As I walk in Hilary’s garden wondering what form of words to use, it occurs to me that the question to ask is, Why do individuals of the human race long for close community with each other, and yet remain so often apart? Could it be that the isolating factor is similar to that which makes us feel, as a species, apart from the rest of nature? Perhaps the Earth mother you meet in these pages has proved less than perfect. Like a real mother, she has had her troubles-on a cosmic scale.
So the fault is not all ours, or hers. We must accept a lack of perfection in the scheme of things, accept the yellow-striped fly. Time, in which the whole drama is staged, is, as J. T. Fraser puts it, “a hierarchy of unresolved conflicts.” We must accept that limitation with the equanimity of Lucretius, and be angry only at those things against which one can be effectively angry, like the madness of making and deploying nuclear weapons.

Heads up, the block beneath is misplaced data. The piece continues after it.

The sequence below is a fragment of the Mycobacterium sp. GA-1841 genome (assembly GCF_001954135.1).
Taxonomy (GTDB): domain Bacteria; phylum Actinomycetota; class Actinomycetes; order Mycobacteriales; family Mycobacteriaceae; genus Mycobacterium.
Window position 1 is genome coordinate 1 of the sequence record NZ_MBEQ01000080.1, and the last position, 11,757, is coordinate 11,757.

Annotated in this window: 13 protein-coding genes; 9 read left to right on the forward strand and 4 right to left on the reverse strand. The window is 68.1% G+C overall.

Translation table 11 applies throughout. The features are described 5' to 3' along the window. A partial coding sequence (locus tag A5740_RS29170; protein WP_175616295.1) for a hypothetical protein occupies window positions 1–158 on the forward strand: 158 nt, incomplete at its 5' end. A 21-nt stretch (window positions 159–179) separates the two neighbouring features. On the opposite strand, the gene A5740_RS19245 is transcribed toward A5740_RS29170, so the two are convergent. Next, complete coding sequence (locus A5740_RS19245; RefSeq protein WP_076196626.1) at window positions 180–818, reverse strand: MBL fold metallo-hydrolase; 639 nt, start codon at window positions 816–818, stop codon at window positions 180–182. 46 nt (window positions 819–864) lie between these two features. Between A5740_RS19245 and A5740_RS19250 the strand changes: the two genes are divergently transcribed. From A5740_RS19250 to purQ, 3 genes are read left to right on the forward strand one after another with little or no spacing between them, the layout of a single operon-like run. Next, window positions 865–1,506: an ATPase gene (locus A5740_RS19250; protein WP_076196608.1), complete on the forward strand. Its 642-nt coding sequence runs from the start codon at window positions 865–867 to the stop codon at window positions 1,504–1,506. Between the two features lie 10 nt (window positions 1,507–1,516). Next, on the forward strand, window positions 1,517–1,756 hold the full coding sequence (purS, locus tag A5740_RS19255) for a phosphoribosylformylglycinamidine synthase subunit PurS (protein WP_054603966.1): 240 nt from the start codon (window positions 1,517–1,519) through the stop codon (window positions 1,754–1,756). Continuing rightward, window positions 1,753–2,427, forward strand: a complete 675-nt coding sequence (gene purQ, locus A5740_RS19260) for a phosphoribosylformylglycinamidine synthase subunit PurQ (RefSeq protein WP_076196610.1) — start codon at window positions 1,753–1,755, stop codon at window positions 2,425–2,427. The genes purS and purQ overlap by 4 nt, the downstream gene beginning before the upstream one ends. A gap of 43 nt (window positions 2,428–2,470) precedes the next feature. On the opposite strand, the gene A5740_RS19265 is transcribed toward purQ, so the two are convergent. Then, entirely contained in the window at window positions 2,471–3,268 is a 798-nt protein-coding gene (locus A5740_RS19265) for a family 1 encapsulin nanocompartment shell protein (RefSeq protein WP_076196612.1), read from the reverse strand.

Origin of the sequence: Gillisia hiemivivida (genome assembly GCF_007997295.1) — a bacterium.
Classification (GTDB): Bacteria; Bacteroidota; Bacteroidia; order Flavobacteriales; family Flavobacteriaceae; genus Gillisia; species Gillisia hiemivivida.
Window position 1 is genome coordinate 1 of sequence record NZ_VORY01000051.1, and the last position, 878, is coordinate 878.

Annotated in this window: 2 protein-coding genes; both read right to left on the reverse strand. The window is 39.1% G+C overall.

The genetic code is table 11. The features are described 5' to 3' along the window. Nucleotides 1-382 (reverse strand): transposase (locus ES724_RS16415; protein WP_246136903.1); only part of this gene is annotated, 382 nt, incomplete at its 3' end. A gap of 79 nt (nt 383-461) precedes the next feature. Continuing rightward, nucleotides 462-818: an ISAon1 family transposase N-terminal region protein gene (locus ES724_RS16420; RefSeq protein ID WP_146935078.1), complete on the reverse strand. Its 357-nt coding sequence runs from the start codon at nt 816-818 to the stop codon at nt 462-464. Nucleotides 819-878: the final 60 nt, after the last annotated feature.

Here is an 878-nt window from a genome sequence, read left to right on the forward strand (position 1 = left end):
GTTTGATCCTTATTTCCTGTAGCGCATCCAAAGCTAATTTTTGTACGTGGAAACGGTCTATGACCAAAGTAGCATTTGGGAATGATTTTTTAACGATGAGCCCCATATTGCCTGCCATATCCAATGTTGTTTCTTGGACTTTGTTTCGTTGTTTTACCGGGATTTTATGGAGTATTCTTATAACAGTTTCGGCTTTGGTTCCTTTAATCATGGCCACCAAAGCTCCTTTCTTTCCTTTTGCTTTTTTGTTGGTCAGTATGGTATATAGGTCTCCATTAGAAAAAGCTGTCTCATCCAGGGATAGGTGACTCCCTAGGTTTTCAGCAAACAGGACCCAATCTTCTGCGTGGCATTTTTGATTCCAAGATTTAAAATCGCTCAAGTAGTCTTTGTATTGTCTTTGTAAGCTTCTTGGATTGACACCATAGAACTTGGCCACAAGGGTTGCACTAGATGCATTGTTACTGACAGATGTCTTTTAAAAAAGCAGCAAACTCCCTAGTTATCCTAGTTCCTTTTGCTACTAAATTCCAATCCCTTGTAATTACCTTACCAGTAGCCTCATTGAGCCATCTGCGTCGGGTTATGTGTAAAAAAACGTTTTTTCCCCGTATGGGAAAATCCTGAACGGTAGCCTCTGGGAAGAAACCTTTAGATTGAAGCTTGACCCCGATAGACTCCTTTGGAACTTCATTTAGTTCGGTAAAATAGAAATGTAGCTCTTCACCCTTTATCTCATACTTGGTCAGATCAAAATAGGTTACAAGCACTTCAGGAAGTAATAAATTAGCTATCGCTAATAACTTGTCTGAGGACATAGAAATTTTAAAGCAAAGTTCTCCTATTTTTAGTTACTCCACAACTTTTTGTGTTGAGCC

Such matters are not generally the subject of literature. But I felt the necessity, as you see, to have a shot at incorporating them.
Now at last I have done. The rambling edifice of Helliconia is before you, with my hopes that you will enjoy the results.
Your affectionate Father
Boars Hill Oxford
In a career spanning a quarter of a century, Brian W. Aldiss has written more than two dozen books, many of which have come to be recognized as classics of science fiction. His novel The Long Afternoon of Earth won a Hugo Award in 1962, The Saliva Tree a Nebula Award in 1965, Starship the Prix Jules Veme in 1977. In 1969 he was voted Britain’s most popular science fiction writer and the following year he re- ceived the Ditmar Award as the World’s Best Contemporary SF Author. One of his most influential books is The Billion-Year Spree, a history of science fiction. Helliconia Spring, Helliconia Summer, and Helliconia Winter comprise a trilogy, his most ambitious undertaking. Mr. Aldiss lives near Oxford, England.